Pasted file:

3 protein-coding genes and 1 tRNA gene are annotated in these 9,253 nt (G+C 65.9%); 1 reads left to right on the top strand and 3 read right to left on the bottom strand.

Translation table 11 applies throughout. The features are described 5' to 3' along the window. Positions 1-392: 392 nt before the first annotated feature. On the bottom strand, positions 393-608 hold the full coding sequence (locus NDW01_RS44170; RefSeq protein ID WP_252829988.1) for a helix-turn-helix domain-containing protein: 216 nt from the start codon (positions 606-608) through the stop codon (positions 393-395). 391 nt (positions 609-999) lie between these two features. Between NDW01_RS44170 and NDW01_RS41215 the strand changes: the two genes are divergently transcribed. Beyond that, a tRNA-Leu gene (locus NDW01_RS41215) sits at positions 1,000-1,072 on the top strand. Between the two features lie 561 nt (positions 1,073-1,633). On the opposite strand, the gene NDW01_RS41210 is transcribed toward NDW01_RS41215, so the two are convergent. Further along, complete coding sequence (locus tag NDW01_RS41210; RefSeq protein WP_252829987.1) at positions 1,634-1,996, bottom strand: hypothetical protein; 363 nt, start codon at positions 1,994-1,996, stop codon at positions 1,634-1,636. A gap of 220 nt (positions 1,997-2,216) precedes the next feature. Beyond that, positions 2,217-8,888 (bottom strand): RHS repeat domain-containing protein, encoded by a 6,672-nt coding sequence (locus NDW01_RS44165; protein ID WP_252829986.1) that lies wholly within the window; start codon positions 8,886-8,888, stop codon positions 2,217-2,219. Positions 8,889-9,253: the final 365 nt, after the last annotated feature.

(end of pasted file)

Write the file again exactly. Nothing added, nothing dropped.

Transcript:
3 protein-coding genes and 1 tRNA gene are annotated in these 9,253 nt (G+C 65.9%); 1 reads left to right on the top strand and 3 read right to left on the bottom strand.

Translation table 11 applies throughout. The features are described 5' to 3' along the window. Positions 1-392: 392 nt before the first annotated feature. On the bottom strand, positions 393-608 hold the full coding sequence (locus NDW01_RS44170; RefSeq protein ID WP_252829988.1) for a helix-turn-helix domain-containing protein: 216 nt from the start codon (positions 606-608) through the stop codon (positions 393-395). 391 nt (positions 609-999) lie between these two features. Between NDW01_RS44170 and NDW01_RS41215 the strand changes: the two genes are divergently transcribed. Beyond that, a tRNA-Leu gene (locus NDW01_RS41215) sits at positions 1,000-1,072 on the top strand. Between the two features lie 561 nt (positions 1,073-1,633). On the opposite strand, the gene NDW01_RS41210 is transcribed toward NDW01_RS41215, so the two are convergent. Further along, complete coding sequence (locus tag NDW01_RS41210; RefSeq protein WP_252829987.1) at positions 1,634-1,996, bottom strand: hypothetical protein; 363 nt, start codon at positions 1,994-1,996, stop codon at positions 1,634-1,636. A gap of 220 nt (positions 1,997-2,216) precedes the next feature. Beyond that, positions 2,217-8,888 (bottom strand): RHS repeat domain-containing protein, encoded by a 6,672-nt coding sequence (locus NDW01_RS44165; protein ID WP_252829986.1) that lies wholly within the window; start codon positions 8,886-8,888, stop codon positions 2,217-2,219. Positions 8,889-9,253: the final 365 nt, after the last annotated feature.